This week is one of strategic introspection and planning in India as its global cohort of Ambassadors convene in New Delhi to share best practices in promoting Indian interests abroad, and coordinate India’s approach to the world. The Annual Conclave of Indian Ambassadors/High Commissioners abroad in New Delhi runs from Nov. 4 – 7 this year.
Manmohan Singh addressed the group of diplomats on Monday and emphasized what he perceived to be the “five principles” that define Indian foreign policy. In his words:
"First, recognition that India’s relations with the world – both major powers and our Asian neighbours – are increasingly shaped by our developmental priorities. The single most important objective of Indian foreign policy has to be to create a global environment conducive to the well-being of our great country.
Second, that greater integration with the world economy will benefit India and enable our people to realize their creative potential.
Third, we seek stable, long term and mutually beneficial relations with all major powers. We are prepared to work with the international community to create a global economic and security environment beneficial to all nations.
Fourth, we recognize that the Indian sub-continent’s shared destiny requires greater regional cooperation and connectivity. Towards this end, we must strengthen regional institutional capability and capacity and invest in connectivity.
Fifth, our foreign policy is not defined merely by our interests, but also by the values which are very dear to our people. India’s experiment of pursuing economic development within the framework of a plural, secular and liberal democracy has inspired people around the world and should continue to do so.”
Singh’s proclamations about India’s international objectives comes at an opportune moment. Although the moniker “Manmohan Doctrine” never quite caught on, it encapsulated what Indian foreign policy could be in the 21st century, untethered from its experiments in non-alignment and, domestically, in restrictive economic policy. Economics lies at the center of the “Manmohan Doctrine." Economics is after all what the Professor-Prime Minster knows best; he is largely credited with overseeing India’s transition into a more liberalized economy in the early 1990s following its balance of payments crisis.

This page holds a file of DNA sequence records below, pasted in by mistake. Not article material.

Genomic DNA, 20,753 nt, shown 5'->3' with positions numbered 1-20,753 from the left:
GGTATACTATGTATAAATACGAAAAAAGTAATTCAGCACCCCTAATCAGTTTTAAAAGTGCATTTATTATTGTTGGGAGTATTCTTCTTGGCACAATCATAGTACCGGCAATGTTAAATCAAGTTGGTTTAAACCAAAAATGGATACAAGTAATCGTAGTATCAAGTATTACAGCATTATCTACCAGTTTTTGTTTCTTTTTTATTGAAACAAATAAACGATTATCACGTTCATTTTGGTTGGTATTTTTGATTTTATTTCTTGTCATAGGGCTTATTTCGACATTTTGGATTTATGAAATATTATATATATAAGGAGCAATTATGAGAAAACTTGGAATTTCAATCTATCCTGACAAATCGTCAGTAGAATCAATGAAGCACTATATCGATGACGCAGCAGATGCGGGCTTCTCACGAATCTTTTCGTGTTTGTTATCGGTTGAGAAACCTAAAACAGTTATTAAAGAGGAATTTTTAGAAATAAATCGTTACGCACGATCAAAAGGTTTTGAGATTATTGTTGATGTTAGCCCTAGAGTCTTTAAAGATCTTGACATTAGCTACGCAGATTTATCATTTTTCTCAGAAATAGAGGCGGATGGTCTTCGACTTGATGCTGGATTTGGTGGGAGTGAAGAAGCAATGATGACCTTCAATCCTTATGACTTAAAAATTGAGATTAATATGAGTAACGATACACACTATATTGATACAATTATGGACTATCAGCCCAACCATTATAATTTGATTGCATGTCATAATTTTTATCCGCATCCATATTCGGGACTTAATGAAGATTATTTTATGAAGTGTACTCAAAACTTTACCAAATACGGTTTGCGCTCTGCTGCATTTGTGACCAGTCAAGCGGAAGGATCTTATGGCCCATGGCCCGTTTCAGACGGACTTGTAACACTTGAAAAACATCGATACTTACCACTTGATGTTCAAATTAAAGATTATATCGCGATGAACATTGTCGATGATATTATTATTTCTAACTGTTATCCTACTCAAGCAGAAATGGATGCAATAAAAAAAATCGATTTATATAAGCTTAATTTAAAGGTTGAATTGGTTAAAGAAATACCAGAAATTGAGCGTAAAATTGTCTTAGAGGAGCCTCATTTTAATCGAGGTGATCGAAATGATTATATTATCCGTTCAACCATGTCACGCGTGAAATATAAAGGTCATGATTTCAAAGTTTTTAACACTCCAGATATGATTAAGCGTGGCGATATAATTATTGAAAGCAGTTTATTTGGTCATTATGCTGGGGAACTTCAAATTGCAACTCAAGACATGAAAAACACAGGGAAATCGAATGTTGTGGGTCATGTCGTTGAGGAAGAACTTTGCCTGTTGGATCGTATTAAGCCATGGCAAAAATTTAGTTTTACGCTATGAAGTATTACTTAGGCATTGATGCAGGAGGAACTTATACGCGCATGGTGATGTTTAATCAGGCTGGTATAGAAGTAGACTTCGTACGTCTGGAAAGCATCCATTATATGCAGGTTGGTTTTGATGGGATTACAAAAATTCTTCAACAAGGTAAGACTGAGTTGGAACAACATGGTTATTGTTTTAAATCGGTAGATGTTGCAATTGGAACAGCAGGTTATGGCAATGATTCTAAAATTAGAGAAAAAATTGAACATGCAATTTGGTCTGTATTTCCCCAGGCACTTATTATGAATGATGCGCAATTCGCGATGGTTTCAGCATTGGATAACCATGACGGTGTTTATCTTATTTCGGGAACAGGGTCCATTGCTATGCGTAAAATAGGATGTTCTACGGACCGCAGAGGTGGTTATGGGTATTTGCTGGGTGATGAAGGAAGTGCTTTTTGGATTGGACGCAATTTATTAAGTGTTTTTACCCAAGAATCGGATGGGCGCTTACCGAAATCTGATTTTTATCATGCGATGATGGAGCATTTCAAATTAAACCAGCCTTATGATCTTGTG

Singh’s foreign policy, however, peaked early. The first term of the current United Progressive Alliance (UPA) government, headed by Singh and the Congress Party, managed to usher India into the 21st century with more than a few successes. The greatest success – one whose disappearance is currently a topic of great lament in India – was the stellar economic performance exhibited by the Indian economy. This has essentially eroded. After the financial crisis in 2008, India’s annual GDP growth stood at 3.9 percent. It peaked in 2010 at 10.5 percent, finally sliding to 3.2 percent in 2012. During that same period, inflation indices have risen as well. The India rupee’s drastic fall in value against the U.S. dollar earlier this year marks another cause for concern.